Audrey left her alone with the children, after providing damp paper towels to wipe the frosting off their fingers and mouths. Kat helped herself to a crown-shaped cookie. The cookie was good enough by itself. What did it need all that frosting for? Of course, she wasn't one who would refuse thick, sweet, creamy frosting under a delicate shell that crinkled when she bit into it. Maybe the cookies would be more recognizable if Audrey didn't slather them from edge to edge with frosting, but just used those gel tubes they sold in the grocery store to draw the details, like jewels on the crowns or pleats on the skirts of the princess's dress. She made a mental note to mention that, and paused to pull her notepad and pen out of the tiny purse she had brought with her today.

"Are you getting married, too?" Tiffany asked, going up on her toes to try to see over the edge of the notepad as Kat wrote.

"No. Why?" She smiled at the little girl, with her moustache of yellow frosting from biting the head off the princess cookie.

"Nikki was always making notes for her wedding. It was yesterday."

"Well, Nikki is just smart and organized. You can make notes for things besides weddings. For instance, I'm a writer, like my dad, and I carry a notepad with me all the time so I can write down ideas for scripts before I forget them."

"Who's your dad?" one of the boys asked. The two boys looked so much alike, Kat speculated they were brothers.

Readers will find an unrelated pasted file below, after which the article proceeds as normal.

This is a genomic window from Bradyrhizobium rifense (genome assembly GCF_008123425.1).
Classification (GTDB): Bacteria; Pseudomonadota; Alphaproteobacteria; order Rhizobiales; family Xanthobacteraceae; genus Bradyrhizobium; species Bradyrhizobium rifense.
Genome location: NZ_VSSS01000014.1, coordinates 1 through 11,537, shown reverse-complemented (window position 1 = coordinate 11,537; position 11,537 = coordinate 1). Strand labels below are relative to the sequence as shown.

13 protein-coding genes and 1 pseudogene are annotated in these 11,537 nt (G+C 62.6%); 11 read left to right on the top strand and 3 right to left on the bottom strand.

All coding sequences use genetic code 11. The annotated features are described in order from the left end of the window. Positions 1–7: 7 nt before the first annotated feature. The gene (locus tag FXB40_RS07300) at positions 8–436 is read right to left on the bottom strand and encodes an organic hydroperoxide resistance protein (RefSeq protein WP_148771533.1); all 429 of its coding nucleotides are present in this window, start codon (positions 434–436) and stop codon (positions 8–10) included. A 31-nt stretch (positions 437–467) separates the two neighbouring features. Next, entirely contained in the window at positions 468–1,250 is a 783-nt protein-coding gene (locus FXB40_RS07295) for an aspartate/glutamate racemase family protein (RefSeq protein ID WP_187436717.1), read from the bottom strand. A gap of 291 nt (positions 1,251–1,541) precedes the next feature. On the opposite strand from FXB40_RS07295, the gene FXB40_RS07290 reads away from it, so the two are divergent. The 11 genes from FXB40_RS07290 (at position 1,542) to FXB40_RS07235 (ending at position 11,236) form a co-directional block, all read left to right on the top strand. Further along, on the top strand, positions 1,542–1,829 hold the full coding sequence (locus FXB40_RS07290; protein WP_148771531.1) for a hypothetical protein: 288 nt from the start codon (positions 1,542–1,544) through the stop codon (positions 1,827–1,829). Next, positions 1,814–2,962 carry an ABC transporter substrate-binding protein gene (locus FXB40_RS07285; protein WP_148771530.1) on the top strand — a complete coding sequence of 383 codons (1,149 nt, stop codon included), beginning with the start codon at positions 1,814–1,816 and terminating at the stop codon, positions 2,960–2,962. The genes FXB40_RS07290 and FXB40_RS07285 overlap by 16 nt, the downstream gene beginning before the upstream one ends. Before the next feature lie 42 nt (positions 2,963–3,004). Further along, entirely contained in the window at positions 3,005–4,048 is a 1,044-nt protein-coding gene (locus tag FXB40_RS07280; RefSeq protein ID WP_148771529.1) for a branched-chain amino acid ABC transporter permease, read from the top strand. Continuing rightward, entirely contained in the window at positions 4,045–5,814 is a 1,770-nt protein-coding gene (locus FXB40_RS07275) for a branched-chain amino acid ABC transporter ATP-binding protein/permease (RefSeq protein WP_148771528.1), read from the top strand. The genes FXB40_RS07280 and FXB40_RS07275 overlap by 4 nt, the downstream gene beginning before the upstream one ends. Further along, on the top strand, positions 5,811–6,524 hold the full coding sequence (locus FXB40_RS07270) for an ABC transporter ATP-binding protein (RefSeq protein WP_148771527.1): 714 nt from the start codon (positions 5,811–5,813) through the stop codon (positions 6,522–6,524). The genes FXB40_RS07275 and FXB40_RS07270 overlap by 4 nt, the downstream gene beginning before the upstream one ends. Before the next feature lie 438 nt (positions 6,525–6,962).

"Dr. Morgan."

"You're lucky. He comes over our house a lot to talk with Dad Holwood for school stuff. We like him a lot."

"Yeah, well, so do I."

That seemed to strike both boys as hilarious, and they laughed as Kat put her notepad away and continued the tour. She laughed with them, although she lost her breath for a moment later in the tour when Tiffany caught hold of one hand, and then the boy who hadn't spoken grabbed onto the other. She grinned down at them, swinging her arms out of synch, as they walked down the stairs from the balcony.

Friday, March 27, 2015

BWU STORIES -- Excerpt #18

"This way," Audrey said, gesturing at the door between the scene shop and the back door of the house, which opened onto the stairs down into the basement of the theater. "We'll start with the kitchen. Maybe if their hands and mouths are full, they won't wreak too much havoc on the rest of the tour. Plus, I have to get back to setting up."

She led the way down the steep cement stairs. Kat was still amazed at how much had changed since the last time she had worked at Homespun. The dividing walls in the basement had been pushed back and part of the costume shop rearranged, storage moved elsewhere, to expand the kitchen to cater for the dinner guests once the dinner theater experiment got fully underway. Everything gleamed with stainless steel and scrubbed linoleum. The big old black cast iron stove in the corner nearly sparkled, as if it had been given a fresh coat of paint and then varnished for good measure.

"I always say, life is too short, so we should eat dessert first," Audrey announced, as she crossed the kitchen to the new worktable and uncovered a long aluminum tray, with frosted green and gold and blue cookies on them. "Help yourself -- take whatever you want." Something in her eyes made Kat think there was more than just getting rid of experimental cooking behind bringing them down here.